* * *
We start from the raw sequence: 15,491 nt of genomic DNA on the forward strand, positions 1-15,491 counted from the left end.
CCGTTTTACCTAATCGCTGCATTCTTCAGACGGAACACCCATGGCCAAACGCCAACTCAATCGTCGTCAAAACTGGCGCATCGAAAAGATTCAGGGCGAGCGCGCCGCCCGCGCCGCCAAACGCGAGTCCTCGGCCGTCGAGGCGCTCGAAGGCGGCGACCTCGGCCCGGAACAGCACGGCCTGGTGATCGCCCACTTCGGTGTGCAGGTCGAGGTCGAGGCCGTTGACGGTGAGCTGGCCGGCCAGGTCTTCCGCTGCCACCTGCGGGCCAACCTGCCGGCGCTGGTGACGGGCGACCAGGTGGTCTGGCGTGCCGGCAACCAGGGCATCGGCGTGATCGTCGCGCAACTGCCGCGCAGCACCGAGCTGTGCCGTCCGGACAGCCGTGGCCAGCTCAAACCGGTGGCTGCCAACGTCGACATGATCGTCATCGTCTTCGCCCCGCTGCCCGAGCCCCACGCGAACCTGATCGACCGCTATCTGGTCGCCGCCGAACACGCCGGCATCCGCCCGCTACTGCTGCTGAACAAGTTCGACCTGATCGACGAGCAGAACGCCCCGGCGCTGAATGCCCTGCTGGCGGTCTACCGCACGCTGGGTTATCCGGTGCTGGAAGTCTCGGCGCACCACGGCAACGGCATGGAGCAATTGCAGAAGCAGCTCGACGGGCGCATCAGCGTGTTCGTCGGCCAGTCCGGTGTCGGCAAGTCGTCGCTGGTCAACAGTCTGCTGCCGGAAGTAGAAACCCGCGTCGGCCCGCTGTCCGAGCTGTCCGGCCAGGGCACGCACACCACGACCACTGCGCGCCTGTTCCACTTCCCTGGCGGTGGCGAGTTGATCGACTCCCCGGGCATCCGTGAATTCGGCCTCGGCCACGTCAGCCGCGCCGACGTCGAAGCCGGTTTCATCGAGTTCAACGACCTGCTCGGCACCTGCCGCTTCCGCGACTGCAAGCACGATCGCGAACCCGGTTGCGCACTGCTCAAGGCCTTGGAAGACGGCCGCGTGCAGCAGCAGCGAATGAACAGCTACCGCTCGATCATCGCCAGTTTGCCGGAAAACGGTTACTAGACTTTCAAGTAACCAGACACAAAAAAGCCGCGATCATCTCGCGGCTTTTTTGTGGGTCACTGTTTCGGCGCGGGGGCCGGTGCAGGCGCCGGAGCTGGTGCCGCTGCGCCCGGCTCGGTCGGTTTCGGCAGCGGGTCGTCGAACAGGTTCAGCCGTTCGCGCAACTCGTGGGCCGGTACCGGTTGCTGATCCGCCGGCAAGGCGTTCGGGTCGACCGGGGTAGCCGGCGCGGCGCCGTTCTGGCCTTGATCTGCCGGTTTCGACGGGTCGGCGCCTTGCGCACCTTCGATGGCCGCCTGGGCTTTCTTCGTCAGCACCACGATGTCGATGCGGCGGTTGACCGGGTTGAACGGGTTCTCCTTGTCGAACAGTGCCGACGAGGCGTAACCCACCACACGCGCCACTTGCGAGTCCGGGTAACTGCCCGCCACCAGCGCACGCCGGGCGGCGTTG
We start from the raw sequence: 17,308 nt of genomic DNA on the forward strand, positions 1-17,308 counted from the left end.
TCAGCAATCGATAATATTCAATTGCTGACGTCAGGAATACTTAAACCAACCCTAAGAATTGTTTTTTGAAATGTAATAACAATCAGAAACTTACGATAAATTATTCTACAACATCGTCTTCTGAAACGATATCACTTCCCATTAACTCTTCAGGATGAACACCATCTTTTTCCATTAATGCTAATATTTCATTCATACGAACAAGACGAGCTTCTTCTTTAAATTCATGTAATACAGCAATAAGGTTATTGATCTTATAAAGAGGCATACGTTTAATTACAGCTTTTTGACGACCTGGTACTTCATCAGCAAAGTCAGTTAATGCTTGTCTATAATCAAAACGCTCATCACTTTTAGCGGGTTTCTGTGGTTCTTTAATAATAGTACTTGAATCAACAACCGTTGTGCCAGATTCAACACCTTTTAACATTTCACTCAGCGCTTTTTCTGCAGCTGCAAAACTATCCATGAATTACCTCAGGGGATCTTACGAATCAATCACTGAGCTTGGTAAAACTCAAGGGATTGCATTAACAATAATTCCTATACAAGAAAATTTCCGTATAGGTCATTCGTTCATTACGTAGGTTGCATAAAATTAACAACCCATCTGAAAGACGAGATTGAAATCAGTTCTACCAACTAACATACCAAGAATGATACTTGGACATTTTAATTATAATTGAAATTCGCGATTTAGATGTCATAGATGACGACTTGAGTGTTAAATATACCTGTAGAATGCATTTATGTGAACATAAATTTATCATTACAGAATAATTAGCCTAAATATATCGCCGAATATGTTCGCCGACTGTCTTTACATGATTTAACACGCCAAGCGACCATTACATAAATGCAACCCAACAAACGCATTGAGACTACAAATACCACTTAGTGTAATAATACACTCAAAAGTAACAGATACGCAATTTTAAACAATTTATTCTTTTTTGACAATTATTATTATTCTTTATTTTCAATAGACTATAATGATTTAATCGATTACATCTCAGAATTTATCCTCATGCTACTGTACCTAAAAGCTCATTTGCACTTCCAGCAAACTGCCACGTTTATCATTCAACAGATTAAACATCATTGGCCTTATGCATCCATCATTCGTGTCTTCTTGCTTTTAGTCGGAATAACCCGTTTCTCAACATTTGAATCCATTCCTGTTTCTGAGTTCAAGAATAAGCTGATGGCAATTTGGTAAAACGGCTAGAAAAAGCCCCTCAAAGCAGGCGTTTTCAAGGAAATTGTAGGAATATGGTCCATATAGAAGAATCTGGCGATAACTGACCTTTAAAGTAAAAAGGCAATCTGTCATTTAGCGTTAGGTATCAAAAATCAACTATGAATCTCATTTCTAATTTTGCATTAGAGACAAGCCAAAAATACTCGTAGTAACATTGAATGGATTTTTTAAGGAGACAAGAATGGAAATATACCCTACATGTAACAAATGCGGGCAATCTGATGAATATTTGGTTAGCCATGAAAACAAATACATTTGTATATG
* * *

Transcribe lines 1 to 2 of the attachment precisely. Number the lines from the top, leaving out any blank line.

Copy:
We start from the raw sequence: 15,491 nt of genomic DNA on the forward strand, positions 1-15,491 counted from the left end.
CCGTTTTACCTAATCGCTGCATTCTTCAGACGGAACACCCATGGCCAAACGCCAACTCAATCGTCGTCAAAACTGGCGCATCGAAAAGATTCAGGGCGAGCGCGCCGCCCGCGCCGCCAAACGCGAGTCCTCGGCCGTCGAGGCGCTCGAAGGCGGCGACCTCGGCCCGGAACAGCACGGCCTGGTGATCGCCCACTTCGGTGTGCAGGTCGAGGTCGAGGCCGTTGACGGTGAGCTGGCCGGCCAGGTCTTCCGCTGCCACCTGCGGGCCAACCTGCCGGCGCTGGTGACGGGCGACCAGGTGGTCTGGCGTGCCGGCAACCAGGGCATCGGCGTGATCGTCGCGCAACTGCCGCGCAGCACCGAGCTGTGCCGTCCGGACAGCCGTGGCCAGCTCAAACCGGTGGCTGCCAACGTCGACATGATCGTCATCGTCTTCGCCCCGCTGCCCGAGCCCCACGCGAACCTGATCGACCGCTATCTGGTCGCCGCCGAACACGCCGGCATCCGCCCGCTACTGCTGCTGAACAAGTTCGACCTGATCGACGAGCAGAACGCCCCGGCGCTGAATGCCCTGCTGGCGGTCTACCGCACGCTGGGTTATCCGGTGCTGGAAGTCTCGGCGCACCACGGCAACGGCATGGAGCAATTGCAGAAGCAGCTCGACGGGCGCATCAGCGTGTTCGTCGGCCAGTCCGGTGTCGGCAAGTCGTCGCTGGTCAACAGTCTGCTGCCGGAAGTAGAAACCCGCGTCGGCCCGCTGTCCGAGCTGTCCGGCCAGGGCACGCACACCACGACCACTGCGCGCCTGTTCCACTTCCCTGGCGGTGGCGAGTTGATCGACTCCCCGGGCATCCGTGAATTCGGCCTCGGCCACGTCAGCCGCGCCGACGTCGAAGCCGGTTTCATCGAGTTCAACGACCTGCTCGGCACCTGCCGCTTCCGCGACTGCAAGCACGATCGCGAACCCGGTTGCGCACTGCTCAAGGCCTTGGAAGACGGCCGCGTGCAGCAGCAGCGAATGAACAGCTACCGCTCGATCATCGCCAGTTTGCCGGAAAACGGTTACTAGACTTTCAAGTAACCAGACACAAAAAAGCCGCGATCATCTCGCGGCTTTTTTGTGGGTCACTGTTTCGGCGCGGGGGCCGGTGCAGGCGCCGGAGCTGGTGCCGCTGCGCCCGGCTCGGTCGGTTTCGGCAGCGGGTCGTCGAACAGGTTCAGCCGTTCGCGCAACTCGTGGGCCGGTACCGGTTGCTGATCCGCCGGCAAGGCGTTCGGGTCGACCGGGGTAGCCGGCGCGGCGCCGTTCTGGCCTTGATCTGCCGGTTTCGACGGGTCGGCGCCTTGCGCACCTTCGATGGCCGCCTGGGCTTTCTTCGTCAGCACCACGATGTCGATGCGGCGGTTGACCGGGTTGAACGGGTTCTCCTTGTCGAACAGTGCCGACGAGGCGTAACCCACCACACGCGCCACTTGCGAGTCCGGGTAACTGCCCGCCACCAGCGCACGCCGGGCGGCGTTG